Niki Ellis | People in glass houses shouldn’t throw footballs


People in glass houses shouldn’t throw footballs

07 Apr 2016, Posted by Professor Niki Ellis in Inside OHS articles

The Essendon supplements regime was back in the news recently after ABC’s Four Corners program exposed the Club’s hard line response to junior player Hal Hunter’s quest to obtain information about the substances he received in 2012 and 2013.

A dream for the media and lawyers, this saga continues. Just to remind you of the story so far: Essendon alerted the AFL and the Australian Anti-Doping Authority (ASADA) to supplement use in February 2013. Putting aside the various actions involving managers and advisers, the AFL Anti-doping Tribunal found in March 2015, in a case brought by ASADA, that the thirty-four players were not guilty of using banned substances.

At the time the AFL CEO Gillon McLachlan said in a statement: “It has been the AFL’s view, and the view of Essendon’s own internal report, that the players were victims of a reckless program which has hung over the players and the competition.” In April 2015 the World Anti-Doping Agency (WADA) appealed this decision in the Swiss-based Court of Arbitration for Sport (CAS).

In January 2016 CAS upheld WADA’s appeal. It said in its announcement it had established “to its comfortable satisfaction that Clause 11.2 of the 2010 AFL Doping Code (use of a prohibited substance) has been violated and found by a majority that all players were significantly at fault”.

And so we have a case study that illustrates well two different world views of how responsibility is allocated in organisations.

Darren Kane, a sports lawyer waded in with a Sydney Morning Herald column on January 15 saying, “If the Class of 12 were sitting in my boardroom, I would demand they give earnest consideration to opening their collective shoulders, to pursue the Essendon Football Club with extreme prejudice. Any employer has an immutable responsibility to take reasonable care for the health, safety and welfare of its employees”.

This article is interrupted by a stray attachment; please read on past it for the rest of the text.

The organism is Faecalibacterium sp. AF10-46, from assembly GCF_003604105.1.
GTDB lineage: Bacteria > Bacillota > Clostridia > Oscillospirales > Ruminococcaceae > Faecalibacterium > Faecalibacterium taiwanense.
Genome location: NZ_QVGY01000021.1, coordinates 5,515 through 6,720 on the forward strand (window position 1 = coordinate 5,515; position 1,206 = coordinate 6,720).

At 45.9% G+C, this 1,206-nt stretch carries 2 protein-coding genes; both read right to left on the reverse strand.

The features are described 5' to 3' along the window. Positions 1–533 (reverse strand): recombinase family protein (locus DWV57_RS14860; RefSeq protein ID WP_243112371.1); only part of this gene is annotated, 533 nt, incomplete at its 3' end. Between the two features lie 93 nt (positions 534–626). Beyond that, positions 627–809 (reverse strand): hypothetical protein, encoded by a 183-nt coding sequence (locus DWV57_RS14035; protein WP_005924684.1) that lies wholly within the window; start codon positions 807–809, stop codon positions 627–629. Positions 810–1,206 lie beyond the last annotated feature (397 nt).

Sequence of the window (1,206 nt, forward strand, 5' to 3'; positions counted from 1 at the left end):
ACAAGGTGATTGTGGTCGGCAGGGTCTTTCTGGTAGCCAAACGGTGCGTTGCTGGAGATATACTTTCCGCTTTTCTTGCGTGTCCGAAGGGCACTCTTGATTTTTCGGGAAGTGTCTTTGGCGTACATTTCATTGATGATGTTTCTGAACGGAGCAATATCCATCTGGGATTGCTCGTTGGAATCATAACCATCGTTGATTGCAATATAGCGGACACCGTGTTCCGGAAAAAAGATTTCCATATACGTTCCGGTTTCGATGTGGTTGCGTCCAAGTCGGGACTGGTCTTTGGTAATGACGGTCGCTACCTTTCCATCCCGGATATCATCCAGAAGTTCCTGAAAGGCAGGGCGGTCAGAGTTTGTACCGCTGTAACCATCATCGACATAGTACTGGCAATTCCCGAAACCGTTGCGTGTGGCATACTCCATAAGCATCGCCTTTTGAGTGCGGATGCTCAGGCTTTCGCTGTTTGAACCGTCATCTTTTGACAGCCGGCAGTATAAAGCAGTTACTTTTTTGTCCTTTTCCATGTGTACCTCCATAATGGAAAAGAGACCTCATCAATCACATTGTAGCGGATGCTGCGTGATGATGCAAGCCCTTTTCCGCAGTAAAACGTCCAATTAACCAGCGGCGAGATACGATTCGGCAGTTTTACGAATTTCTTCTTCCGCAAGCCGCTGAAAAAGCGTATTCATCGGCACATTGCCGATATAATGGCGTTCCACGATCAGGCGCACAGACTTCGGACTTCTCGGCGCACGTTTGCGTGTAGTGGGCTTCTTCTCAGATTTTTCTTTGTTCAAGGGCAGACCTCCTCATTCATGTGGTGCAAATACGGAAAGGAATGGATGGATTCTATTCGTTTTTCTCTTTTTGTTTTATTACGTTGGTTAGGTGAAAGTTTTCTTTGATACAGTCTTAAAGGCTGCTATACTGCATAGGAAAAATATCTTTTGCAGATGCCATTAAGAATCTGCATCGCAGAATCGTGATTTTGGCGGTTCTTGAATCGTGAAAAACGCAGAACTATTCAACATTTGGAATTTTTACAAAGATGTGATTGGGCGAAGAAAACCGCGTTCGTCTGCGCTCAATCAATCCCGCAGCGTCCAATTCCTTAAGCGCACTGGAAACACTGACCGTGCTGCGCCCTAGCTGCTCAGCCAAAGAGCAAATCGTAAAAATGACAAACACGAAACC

Strict liability principle does not consider intent
On the other hand, the “strict liability” principle of WADA considers individual athletes have ultimate responsibility. According to the WADA website this principle “means that each athlete is strictly liable for the substances found in his or her bodily specimen, and that an anti-doping rule violation occurs whenever a prohibited substance (or its metabolites or markers) is found in bodily specimen, whether or not the athlete intentionally or unintentionally used a prohibited substance or was negligent or otherwise at fault”.

I think many of us in Workplace Health & Safety (WHS) were quite shocked by WADA’s success in imposing the strict liability principle in this situation. It seems unfair and illogical in the face of our acceptance of the employer responsibility for the duty of care in workplaces mandated in WHS legislation, and the alleged management authorised supplement program.

But could our own ideal be honoured more in the breach than in the observance?
In recent years I have been interested in the methodologies used in futures studies. One of the principles in this area is that to understand the future we need to have a better understanding of the present. In particular, we need to dig deeper; to go below superficial information on trends and the strengths and weaknesses of current systems.
To understand enablers and blockers of transformational change we need to know the worldviews and deeply held beliefs in our society.

Human error at the core of OHS challenges?